How this Bengaluru-based fantasy sports startup is building a Rs 50 crore business

Founded in 2016, Bengaluru-based fantasy sports startup FanFight offers real-life gaming experiences to its users. It is now betting big on kabaddi to double its revenue.

It is no surprise that Indians love cricket. But, it turns out they love online cricket and making money out of it even more. Over the past couple of years, fantasy cricket has become one of the most profitable businesses and a boon for the Indian startup community.

When second-time entrepreneur Akhil Suhag founded FanFight in 2016, little did he know how big it would become. The Bengaluru-based startup caters to fans of popular sports and aims to offer a real-life gaming experience to users. One can choose teams like professional selectors, watch their performance, and win cash awards.

As fantasy gaming is a dynamic business, users are always moving onto the next platform if their luck doesn’t work on one. So, even though the market has several players already, Akhil believes there is place for one more.

Akhil Suhag (left) talks to the winner of a FanFight competition

“When we started, no one knew how big fantasy gaming would be but cricket was huge in the country. Right now, it’s a $500 million revenue market and that is just fantasy cricket,” he says.

With an army background, Akhil has grown up in frontier towns and believes that this has helped him stay grounded and patient. He has previously worked with Infosys, Dell, and MBA Guru, and was the founder of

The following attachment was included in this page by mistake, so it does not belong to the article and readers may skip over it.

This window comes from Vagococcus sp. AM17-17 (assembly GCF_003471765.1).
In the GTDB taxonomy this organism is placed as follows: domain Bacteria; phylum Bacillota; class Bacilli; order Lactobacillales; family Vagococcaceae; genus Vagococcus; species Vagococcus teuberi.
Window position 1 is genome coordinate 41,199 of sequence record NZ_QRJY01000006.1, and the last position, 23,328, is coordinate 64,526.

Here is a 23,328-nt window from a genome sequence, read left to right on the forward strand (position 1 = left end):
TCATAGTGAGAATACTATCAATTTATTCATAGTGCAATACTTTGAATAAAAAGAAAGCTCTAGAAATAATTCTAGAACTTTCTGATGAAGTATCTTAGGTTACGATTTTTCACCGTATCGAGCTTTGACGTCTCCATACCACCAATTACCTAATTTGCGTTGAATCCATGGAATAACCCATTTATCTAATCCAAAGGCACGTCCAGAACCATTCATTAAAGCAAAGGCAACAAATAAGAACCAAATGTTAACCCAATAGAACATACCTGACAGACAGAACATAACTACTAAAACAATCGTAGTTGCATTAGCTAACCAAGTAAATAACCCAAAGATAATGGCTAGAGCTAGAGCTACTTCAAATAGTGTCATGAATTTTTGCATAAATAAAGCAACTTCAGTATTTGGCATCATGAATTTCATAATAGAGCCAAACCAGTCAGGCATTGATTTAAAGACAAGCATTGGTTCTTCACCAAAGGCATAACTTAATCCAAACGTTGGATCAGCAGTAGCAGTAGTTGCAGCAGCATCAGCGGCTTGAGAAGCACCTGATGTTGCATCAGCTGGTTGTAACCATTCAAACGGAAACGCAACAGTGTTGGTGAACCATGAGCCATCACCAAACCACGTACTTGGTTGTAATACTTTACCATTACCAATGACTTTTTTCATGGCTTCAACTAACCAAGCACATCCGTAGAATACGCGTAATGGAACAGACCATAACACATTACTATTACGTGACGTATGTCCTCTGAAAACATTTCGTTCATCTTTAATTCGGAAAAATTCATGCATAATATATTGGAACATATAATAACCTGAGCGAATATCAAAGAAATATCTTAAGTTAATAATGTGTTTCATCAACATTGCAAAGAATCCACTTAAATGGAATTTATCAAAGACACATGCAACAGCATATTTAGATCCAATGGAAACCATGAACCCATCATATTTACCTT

From beta to scaling the product

Catering to fans of cricket, football, and now kabaddi, FanFight launched its beta version in 2016 while Akhil was still pursuing his MBA at the Indian School of Business. The startup immediately went looking for funding and the founder tells us that he approached almost 150 people – only five responded. But the Founder-CEO says that he needed just one to click.

Eventually, FanFight was funded by ACE2THREE, one of India’s biggest rummy companies that had about 10 years of experience in online gaming at the time. The company was looking to diversify its offering and decided to invest Rs 1.3 crore in Akhil’s idea in 2017.

This money gave FanFight an opportunity to build its team and get the right people to make the product.

The startup then launched its full-fledged product in September 2017. “Since then, we have been growing four times every year. Now, we are looking at crossing the 10-million user base after this year’s IPL,’’ says the Founder.

Introduction of kabaddi

Fantasy cricket is a lucrative business and helped FanFight gain the trust of over six million users due to its consistent service.

However, the startup recently introduced fantasy kabaddi onto its platform as the sport has gained prominence in the last three to four years. Akhil believes its fantasy version is bound to make an impact on the market.

“Kabaddi is exciting; it’s played for only 40 minutes and features some of the finest players in the world. Fantasy kabaddi will play an integral part on FanFight and it'll slowly but steadily pave way for other sports as well,” he adds.

FanFight distinguishes itself from other platforms by not only offering daily cash prizes, but also fast cash withdrawals and a chance to compete with one's friends. The startup claims to have an advanced tech stack, which ensures the shortest lag between the live game and updates on a player’s potential wins.